“Maybe the mark of a good traveler is the stories he experiences and retells and what he learns from those stories." - Judith Fein, Life Is a Trip
What would you do if you were a travel journalist squashed cheek-by-jowl with the sprawling/squabbling family of an unflappable Maori Elder as they pilgrimage from New Zealand through Europe in one of three breaking-down campers? If your name was Judith Fein, you’d follow each “arrow” of opportunity, take care of your sanity, find the most meaningful moment, and then write about it. This opening tale in Fein's debut book LIFE IS A TRIP: THE TRANSFORMATIVE MAGIC OF TRAVEL serves as the portal through which she invites readers to travel with her while she traverses the globe in search of adventure and meaning.
Fein has culled 14 "greatest hits" from her favorite experiences and melded them into a poignant, often funny, memoir. LIFE IS A TRIP transcends the cliché of the "Ugly American" who wishes for a ballpark frank in Tunisia and the souvenir-seeking tourist who believes foreign culture relates little to his own life. It carries endorsements by travel luminaries such as editors Keith Bellows of National Geographic Traveler and Catharine Hamm of the Los Angeles Times, as well as Shannon Stowell, President of the Adventure Travel Trade Association, and international travel journalist/filmmaker Tahir Shah.
In person, Fein comes across humble and honest, like her stories. So humble you might not guess she is an award-winning international journalist whose travel articles have appeared in over 90 publications, co-founder and editor (with Ellen Barone) of Your Life Is a Trip website, travel editor of Spirituality and Health magazine, vice-president of the Travel Journalist Guild, and former reporter for NPR’s “The Savvy Traveler.” In her non-travel life, Fein is a noted screenwriter, playwright, opera librettist and theatre director.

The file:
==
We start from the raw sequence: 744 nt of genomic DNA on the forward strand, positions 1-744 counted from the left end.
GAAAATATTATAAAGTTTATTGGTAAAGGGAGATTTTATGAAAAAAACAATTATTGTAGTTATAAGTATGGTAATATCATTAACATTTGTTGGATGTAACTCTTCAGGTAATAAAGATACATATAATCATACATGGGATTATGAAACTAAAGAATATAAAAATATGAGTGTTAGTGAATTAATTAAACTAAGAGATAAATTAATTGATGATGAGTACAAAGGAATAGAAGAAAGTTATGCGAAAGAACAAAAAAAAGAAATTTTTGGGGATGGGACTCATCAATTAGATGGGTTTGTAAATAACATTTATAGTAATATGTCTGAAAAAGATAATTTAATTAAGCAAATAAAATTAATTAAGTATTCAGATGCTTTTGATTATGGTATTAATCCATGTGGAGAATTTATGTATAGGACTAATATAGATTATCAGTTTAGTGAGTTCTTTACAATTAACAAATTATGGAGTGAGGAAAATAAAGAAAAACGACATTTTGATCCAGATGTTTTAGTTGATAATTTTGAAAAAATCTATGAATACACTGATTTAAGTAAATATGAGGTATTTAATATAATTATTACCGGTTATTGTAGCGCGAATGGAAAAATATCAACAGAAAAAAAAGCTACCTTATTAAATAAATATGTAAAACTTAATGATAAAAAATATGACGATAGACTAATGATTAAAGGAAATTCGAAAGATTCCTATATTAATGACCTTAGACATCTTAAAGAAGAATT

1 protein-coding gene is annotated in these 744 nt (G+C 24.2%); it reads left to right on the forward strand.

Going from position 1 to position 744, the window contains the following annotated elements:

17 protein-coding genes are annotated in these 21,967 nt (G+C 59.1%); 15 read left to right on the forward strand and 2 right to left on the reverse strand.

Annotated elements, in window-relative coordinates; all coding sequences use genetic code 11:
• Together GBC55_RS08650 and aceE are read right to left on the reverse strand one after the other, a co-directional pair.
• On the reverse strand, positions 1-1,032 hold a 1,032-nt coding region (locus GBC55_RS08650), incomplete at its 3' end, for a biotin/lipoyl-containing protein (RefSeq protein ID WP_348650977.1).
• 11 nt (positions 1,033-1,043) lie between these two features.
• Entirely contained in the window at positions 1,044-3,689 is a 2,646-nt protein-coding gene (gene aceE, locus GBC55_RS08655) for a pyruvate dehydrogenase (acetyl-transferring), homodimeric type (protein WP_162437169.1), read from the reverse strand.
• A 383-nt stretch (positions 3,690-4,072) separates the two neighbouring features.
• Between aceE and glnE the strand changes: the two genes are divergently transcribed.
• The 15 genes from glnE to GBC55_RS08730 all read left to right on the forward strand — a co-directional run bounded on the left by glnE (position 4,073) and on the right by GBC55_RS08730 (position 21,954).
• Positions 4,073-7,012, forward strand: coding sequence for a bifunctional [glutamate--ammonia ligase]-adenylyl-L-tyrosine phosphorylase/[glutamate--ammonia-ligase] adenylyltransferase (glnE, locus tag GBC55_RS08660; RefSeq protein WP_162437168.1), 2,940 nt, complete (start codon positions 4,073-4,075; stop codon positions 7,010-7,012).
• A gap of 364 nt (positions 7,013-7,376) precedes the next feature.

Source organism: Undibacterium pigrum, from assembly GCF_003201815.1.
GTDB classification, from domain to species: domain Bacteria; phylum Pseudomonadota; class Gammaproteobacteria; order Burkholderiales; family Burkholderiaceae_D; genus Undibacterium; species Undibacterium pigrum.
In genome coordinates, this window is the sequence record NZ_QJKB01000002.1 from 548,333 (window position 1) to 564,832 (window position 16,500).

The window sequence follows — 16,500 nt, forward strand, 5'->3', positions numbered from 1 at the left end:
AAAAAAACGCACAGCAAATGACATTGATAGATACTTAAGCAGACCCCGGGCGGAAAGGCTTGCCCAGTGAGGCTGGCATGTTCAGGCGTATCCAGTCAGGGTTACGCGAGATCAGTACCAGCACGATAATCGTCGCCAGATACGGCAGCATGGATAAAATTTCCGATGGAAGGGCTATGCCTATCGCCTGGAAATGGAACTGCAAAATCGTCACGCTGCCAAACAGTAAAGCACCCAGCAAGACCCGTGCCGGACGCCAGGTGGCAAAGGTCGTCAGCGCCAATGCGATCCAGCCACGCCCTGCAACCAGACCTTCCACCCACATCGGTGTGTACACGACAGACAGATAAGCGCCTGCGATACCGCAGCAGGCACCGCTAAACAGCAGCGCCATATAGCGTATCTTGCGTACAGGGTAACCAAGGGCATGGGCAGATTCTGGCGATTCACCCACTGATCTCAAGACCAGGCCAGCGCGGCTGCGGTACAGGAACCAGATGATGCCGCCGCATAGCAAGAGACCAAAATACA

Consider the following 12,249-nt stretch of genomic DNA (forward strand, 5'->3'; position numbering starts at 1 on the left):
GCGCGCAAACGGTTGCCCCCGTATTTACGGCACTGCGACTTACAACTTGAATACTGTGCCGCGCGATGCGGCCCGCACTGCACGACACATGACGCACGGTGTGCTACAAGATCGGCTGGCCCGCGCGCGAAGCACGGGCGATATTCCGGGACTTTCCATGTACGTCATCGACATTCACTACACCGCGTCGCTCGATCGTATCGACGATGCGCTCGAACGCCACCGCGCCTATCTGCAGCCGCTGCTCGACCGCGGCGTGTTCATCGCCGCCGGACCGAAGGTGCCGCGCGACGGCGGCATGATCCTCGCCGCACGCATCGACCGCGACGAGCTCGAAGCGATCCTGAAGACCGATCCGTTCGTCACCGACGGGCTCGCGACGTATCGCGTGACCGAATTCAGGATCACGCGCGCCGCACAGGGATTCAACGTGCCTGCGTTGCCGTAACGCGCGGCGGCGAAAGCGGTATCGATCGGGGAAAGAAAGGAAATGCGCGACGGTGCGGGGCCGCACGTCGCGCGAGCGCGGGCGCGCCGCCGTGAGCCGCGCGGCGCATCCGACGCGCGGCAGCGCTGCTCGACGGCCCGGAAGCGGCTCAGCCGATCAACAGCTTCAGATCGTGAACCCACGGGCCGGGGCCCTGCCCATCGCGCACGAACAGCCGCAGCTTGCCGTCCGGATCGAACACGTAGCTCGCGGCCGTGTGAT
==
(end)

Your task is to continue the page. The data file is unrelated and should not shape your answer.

I caught up with the peripatetic writer while she was living her creed “I live to leave,” packing for a month-long adventure with husband, photojournalist Paul Ross. Sitting down for a moment in her Santa Fe home, Fein, took a time-out for this Q & A interview:
Q: Why did you decide to write this book at this particular time?
JF: I wanted to inspire others to have cultural adventures that can transform their lives—across the world or across their hometown. Cultural adventure is the New Wave of tourism.
Q: LIFE IS A TRIP focuses on your transformative and "magical" travel experiences. Did you design the book chronologically so that readers might follow your path of spiritual growth as you delve into the book's theme of healing?
JF: Interesting that you say the book is about "healing.” That hadn't occurred to me, but perhaps you are right. When I sit down to write, I try to be in a receptive state, to get out of the way; I put my hands on the keyboard and transcribe the words of my inner writer. When it works, the article or story or book writes itself. With LIFE IS A TRIP, I trusted my inner writer for the progression and chronology. The book isn’t about me. I’m just the guide into the events, the friend who invites you along.
Q: How did you choose 14 stories out of the hundreds you've written for publication, and the "untold ones" that must live on in your memory?
JF: I decided to write about travel experiences that could be applicable to readers’ lives, and selected the first 14 that buzzed around in my brain. The others were screaming for equal attention, so I made a list for the future and placed them on it. Even when I’m trying to relax and not find stories, the stories find me.
Q: In your story "The Sorceress's Apprentice in Mexico ," when the curandera (Mexican healer) gives you a "cleansing," you described the actions, but not the details of your internal reactions. Why?